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Are immigrants healthier than natives?

New study with SHARE data compares the health effects of different immigration policies in Europe and Israel.

(December 2017) People who decide to migrate to a different country face many challenges: leaving behind friends and family members, learning an unknown language, or creating a new financially stable existence, to mention only three. Thus, restarting your life from scratch might be an exhausting experience that leads to worsened health, one could conclude. Yet on the contrary, many scientific publications show that immigrants often seem to be even healthier than a country’s native population. This holds true for Australia, Germany, the UK, as well as the USA. But does it apply to any country? The interdisciplinary research team of A. Constant, T. García-Muñoz, S.  Neuman and T. Neuman has now focused on this question by examining the health of immigrants in Europe and Israel. Their findings show: it does not.

The “healthy immigrant effect”
The so called healthy immigrant effect (HIE) describes the scientific insight that immigrants, who just recently arrived in a foreign country show significantly better health than a comparable group of natives. The effect reaches even further as immigrants possess this health advantage for many years after they had arrived in their new homes. Looking at immigrants who have lived for a longer period in a new country (e.g. ten or twenty years) this advantage diminishes - nevertheless the immigrants’ health status never becomes worse than that of natives. So far, so astonishing. But what might explain this healthy immigrant effect?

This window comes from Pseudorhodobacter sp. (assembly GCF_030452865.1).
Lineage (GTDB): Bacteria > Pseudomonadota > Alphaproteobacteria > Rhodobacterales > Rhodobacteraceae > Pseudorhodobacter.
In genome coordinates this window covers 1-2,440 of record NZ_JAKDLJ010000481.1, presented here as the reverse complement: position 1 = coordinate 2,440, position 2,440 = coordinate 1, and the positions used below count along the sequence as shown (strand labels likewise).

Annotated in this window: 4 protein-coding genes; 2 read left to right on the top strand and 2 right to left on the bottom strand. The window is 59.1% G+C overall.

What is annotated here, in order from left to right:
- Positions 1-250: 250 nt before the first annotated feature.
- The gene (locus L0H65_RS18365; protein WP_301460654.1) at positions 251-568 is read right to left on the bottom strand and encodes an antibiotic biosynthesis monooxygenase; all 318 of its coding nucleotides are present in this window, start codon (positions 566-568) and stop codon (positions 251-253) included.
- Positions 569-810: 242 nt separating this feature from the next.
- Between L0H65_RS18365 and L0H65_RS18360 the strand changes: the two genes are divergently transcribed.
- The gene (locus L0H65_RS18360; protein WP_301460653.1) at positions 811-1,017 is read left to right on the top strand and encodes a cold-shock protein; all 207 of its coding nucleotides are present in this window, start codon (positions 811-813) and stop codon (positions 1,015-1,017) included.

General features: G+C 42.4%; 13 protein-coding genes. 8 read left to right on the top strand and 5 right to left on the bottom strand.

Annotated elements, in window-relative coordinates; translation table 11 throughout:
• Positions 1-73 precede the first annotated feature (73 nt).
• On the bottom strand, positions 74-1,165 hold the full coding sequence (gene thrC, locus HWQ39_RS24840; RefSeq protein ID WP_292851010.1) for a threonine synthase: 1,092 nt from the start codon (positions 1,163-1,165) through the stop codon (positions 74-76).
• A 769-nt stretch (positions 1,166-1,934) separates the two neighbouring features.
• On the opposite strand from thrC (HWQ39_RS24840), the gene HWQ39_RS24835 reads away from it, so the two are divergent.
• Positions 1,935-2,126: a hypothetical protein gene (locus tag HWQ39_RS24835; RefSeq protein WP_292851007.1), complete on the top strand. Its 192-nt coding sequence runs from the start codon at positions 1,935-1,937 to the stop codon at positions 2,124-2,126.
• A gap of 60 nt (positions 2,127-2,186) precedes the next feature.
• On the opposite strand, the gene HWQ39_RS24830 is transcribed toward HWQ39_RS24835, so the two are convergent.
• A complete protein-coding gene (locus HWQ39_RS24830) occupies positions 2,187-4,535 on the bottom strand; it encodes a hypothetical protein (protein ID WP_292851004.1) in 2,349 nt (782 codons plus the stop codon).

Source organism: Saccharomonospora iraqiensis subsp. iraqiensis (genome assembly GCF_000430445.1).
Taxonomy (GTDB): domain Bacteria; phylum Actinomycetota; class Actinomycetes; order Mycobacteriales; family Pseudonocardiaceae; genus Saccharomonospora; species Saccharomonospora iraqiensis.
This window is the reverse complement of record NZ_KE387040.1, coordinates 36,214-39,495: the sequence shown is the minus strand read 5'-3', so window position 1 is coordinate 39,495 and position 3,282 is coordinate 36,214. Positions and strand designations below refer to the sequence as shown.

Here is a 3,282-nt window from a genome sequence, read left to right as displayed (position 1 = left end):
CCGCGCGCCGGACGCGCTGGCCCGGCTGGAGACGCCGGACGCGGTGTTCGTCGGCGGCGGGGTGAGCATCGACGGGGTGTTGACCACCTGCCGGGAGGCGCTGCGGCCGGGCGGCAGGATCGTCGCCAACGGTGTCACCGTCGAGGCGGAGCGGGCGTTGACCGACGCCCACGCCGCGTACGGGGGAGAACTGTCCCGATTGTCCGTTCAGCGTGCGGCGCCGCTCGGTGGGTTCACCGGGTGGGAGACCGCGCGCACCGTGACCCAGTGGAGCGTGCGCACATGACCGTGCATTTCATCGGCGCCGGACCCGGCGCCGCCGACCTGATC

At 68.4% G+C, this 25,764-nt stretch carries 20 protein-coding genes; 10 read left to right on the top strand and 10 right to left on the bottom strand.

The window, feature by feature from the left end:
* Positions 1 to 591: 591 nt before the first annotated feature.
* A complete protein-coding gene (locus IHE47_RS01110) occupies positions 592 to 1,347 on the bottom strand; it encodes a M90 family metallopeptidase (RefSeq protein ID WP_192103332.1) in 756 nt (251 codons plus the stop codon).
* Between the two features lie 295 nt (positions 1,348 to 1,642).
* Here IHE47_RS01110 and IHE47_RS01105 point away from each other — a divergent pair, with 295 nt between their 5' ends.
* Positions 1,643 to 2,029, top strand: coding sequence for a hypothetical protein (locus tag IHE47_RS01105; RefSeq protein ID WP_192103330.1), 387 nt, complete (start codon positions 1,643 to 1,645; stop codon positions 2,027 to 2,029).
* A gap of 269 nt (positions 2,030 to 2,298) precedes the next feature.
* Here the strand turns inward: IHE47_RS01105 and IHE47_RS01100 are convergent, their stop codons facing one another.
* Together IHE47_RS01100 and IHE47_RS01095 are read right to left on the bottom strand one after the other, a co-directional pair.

Explanations for the HIE
Besides the possibility that immigrants might simply underreport their health status at the arrival in a new country, the researchers name four other possible explanations for the HIE. First of all, there could be a positive self-selection of the immigrants, which leads to the fact that only the fittest people leave their country to try their luck in a new home. Another factor could be that the immigrants are in fact healthier than the native population in the arriving country. This might be due to healthier diets and behaviours like more physical activities or close family and religious ties. On the other hand, certain migration policies imposed from the destination countries could explain the HIE: Constant et al. explain that host countries prefer wealthier and more educated immigrants, characteristics that usually correlate positively with a better health. On top of this selection, host countries might conduct additional medical examinations at the border to further screen out less healthy immigrants - and such immigration policies by migration authorities are what makes the difference between the health of immigrants in Europe and Israel, according to Constant and her team.

Specific immigration policies in Israel